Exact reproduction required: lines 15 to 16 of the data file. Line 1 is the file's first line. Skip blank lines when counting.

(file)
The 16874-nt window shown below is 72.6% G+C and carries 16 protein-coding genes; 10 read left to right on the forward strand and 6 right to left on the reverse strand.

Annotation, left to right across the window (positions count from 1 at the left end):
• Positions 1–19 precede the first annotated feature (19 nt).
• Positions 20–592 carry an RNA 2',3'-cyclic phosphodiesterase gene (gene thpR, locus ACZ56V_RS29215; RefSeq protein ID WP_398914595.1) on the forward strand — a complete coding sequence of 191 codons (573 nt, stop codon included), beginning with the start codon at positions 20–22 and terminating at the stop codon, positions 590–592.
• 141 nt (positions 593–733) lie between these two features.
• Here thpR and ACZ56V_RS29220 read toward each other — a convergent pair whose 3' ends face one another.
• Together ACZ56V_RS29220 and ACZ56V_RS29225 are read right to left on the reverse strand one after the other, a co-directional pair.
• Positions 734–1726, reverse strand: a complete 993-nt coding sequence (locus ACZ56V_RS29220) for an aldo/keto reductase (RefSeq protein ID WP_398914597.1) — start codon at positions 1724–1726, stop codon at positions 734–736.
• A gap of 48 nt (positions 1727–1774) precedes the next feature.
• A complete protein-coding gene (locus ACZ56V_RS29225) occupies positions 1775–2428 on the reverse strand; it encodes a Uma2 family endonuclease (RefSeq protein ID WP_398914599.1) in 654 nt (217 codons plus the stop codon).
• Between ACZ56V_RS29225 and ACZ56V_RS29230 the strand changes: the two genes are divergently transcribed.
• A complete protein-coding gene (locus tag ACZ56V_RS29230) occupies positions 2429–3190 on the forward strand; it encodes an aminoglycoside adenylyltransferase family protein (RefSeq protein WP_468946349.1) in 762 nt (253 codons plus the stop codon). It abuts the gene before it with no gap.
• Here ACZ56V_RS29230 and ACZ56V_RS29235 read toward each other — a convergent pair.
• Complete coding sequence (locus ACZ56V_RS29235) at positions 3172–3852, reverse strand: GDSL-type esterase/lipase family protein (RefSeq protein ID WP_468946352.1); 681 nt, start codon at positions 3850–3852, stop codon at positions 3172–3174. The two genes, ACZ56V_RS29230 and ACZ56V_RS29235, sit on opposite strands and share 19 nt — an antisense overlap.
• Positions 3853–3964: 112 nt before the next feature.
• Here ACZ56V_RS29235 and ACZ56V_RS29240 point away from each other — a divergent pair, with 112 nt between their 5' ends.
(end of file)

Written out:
• Positions 3853–3964: 112 nt before the next feature.
• Here ACZ56V_RS29235 and ACZ56V_RS29240 point away from each other — a divergent pair, with 112 nt between their 5' ends.